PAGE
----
Earl's solution: Turn the tragedy into a life-affirming message of hope. An accomplished folksinger who put a guitar in young Kurt's hands when he was 2, she now tours schools in her home state of Washington and delivers a lecture called "Life—It's Worth It!" in which she reminisces about her nephew and speaks out forcefully against drugs and suicide. "It's not one of those boring speeches that make you want to nod off," says Mary Matthew, 17, who heard Earl at Federal Way High School last month. "She uses so many good examples from Kurt's life and really reaches teenagers."
Earl, who averages two lectures a month and receives only lodging expenses, shows students pictures of Cobain that reveal the toll his drug use took. "He could sing as soon as he could talk," she tells them. "I saw all that creativity get sucked out of him because of heroin." Sharing her blunt message of personal responsibility benefits not only troubled teens ("Thanks to you," wrote one, "I'm helping myself instead of ruining myself") but also Earl herself. "Comforting others is very healing," she says. "I just wish I had been more honest with Kurt, like I am in that classroom."
Yet going public about Cobain's suicide has left Earl estranged from her sister Wendy O'Connor, 51, who is Kurt's mother. And Earl has never been close to his widow, singer-actress Courtney Love, the mother of Cobain's child, 6-year-old Frances Bean. "Kurt's suicide was like a bomb that exploded in the middle of the family," says Earl. "It opened a huge wound, and it's going to take time to heal."
That leaves Earl with her memories of the nephew she nurtured and adored. The sixth of seven children born in Aberdeen, Wash., to heavy-equipment operator Charles Fradenburg and wife Peggy, 74, Earl was 13 when Kurt was born. "I still remember his little grin," she says, recalling how Kurt would sit on her bed and "sing 'Hey Jude' and all the Beatles songs." Earl became a folksinger, performing at clubs and festivals, and when Kurt was 15, she helped him record his first song. "It was really loud, with tons of distortion," she recalls. "I couldn't understand anything."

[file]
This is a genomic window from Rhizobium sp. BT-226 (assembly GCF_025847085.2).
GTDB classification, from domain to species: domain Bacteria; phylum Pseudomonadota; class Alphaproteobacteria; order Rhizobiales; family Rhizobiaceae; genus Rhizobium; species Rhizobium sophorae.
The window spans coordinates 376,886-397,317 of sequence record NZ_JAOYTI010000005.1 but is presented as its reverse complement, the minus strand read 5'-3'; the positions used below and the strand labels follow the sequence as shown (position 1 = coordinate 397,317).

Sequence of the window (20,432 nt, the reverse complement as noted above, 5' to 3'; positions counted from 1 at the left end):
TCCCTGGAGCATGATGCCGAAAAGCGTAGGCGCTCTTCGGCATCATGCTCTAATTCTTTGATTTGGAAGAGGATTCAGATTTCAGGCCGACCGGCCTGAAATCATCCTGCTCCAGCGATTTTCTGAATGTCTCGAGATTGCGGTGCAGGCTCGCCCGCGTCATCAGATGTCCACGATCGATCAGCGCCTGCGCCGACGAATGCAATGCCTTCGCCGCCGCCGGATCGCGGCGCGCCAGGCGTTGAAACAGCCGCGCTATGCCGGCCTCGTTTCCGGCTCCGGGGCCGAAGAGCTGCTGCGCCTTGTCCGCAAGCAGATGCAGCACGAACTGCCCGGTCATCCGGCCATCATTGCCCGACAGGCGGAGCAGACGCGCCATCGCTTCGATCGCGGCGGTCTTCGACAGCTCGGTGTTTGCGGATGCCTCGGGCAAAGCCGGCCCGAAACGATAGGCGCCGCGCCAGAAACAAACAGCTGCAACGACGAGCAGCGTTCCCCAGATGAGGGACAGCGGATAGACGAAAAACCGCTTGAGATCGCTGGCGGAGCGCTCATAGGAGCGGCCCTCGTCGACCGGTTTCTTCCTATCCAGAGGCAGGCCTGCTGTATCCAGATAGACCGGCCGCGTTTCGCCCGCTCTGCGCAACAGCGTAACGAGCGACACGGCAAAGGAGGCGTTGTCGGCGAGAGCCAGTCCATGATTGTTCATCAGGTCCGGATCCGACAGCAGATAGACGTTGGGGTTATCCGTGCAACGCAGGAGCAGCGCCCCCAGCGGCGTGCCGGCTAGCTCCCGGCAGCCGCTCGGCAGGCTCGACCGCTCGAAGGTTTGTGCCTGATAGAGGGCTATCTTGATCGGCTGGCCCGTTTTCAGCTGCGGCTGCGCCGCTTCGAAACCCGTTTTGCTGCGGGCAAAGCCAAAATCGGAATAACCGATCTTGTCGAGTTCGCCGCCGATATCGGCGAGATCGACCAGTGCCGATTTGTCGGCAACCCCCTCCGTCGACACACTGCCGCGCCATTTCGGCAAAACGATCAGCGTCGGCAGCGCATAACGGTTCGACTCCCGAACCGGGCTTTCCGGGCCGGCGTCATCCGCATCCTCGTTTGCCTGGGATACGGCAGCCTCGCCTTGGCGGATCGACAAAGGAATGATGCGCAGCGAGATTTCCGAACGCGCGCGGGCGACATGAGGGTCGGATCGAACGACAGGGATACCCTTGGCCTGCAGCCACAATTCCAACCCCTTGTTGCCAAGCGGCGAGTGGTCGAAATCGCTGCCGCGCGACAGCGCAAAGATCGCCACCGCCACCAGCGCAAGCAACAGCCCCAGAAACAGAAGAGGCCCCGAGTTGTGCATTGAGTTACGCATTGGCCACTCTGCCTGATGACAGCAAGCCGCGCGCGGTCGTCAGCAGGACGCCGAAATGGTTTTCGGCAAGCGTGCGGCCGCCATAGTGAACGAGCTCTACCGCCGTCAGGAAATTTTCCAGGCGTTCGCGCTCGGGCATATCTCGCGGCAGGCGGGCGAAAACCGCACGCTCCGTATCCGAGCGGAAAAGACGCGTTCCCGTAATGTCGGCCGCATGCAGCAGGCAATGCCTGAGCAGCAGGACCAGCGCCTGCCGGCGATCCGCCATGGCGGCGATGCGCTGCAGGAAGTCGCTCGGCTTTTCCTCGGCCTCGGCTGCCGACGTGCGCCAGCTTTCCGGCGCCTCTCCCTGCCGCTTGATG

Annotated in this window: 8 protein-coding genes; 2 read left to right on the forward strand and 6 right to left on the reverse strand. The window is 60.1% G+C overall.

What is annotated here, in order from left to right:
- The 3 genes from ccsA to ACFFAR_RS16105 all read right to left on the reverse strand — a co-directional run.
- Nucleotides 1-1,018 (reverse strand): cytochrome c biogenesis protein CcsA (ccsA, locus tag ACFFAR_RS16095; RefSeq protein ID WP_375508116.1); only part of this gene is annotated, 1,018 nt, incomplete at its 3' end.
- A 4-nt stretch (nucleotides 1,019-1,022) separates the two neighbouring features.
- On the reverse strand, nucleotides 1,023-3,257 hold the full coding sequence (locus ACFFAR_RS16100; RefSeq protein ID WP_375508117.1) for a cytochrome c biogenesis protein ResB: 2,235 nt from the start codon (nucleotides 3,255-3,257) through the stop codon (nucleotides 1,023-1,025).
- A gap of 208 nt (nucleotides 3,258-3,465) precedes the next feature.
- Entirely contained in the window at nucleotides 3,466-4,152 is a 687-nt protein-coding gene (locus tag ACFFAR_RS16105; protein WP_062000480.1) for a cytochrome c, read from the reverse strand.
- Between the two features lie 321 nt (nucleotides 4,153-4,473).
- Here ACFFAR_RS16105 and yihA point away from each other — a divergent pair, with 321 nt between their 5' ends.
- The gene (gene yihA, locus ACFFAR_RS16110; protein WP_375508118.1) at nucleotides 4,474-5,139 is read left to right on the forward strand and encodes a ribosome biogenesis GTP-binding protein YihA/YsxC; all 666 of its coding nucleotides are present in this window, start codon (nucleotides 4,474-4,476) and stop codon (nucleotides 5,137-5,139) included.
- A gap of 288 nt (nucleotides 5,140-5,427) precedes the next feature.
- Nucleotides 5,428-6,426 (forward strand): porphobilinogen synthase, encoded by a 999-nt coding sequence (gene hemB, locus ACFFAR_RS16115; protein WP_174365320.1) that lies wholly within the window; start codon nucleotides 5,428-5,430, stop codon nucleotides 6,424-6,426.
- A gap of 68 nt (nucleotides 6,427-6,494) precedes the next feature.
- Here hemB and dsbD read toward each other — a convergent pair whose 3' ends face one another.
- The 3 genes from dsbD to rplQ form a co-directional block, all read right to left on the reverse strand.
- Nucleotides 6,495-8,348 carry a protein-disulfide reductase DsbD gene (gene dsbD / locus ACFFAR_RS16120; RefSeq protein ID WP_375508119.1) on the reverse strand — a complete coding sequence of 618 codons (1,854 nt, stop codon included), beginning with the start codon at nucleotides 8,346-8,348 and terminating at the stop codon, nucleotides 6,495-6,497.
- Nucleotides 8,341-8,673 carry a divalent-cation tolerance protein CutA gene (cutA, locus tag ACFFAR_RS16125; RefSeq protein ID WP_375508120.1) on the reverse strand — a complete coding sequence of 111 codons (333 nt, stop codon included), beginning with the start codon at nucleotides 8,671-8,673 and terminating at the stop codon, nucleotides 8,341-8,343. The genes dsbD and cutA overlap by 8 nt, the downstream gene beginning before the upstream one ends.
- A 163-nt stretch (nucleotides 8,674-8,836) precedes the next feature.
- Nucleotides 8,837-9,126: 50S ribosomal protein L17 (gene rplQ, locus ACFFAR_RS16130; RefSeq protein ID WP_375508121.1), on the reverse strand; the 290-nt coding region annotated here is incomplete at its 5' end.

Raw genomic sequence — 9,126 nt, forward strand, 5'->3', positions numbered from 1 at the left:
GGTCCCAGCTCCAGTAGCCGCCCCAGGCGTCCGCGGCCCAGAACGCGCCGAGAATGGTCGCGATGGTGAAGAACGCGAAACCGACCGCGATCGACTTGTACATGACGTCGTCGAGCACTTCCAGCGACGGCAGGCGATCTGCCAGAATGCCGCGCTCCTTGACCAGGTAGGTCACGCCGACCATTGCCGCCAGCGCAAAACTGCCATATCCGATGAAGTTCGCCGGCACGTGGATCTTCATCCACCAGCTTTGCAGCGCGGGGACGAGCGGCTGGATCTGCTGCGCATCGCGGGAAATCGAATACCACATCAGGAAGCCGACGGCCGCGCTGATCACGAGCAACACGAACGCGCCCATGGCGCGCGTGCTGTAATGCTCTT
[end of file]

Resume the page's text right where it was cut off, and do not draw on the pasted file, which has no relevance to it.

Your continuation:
But 10 years later, his mumbled, nihilistic songs would kick off the grunge-rock revolution. Sudden fame and wealth, coupled with Cobain's drug use and depression, "really messed him up," she says. "He was like an astronaut sent into space without a suit or rocket ship, and he just blew up."
Two weeks after his death, Earl gave her first public talk about Kurt. A born-again Christian who has given up performing—as well as her own drinking habit ("I wasn't an alcoholic," she says, "but I was definitely heading down that road")—Earl now spends much of her time writing songs and answering letters from students in the three-bedroom, country-style house outside Seattle that she shares with her husband, Krefting Earl, 65, a retired Boeing mechanic. "What I hope is that I can do something to save another child from suicide," she says. "I can't think of a better way to honor Kurt's memory."
Ulrica Wihlborg in Seattle
- Ulrica Wihlborg.
The telephone dropped from Mari Earl's hands, and all she could think was, "No, no, no!" She had just heard the shocking news that her nephew Kurt Cobain, lead singer of the seminal gen-X rock band Nirvana—and the cute little boy she used to babysit—was dead from a self-inflicted shotgun blast at age 27. "I just screamed and yelled and cried and cried," says Earl, 45, of that terrible day in April 1994. But in the moments that followed, she had an epiphany. "I was so scared that his fans would follow in his footsteps," she says. "I just had this gut feeling that I had to do something to help the kids."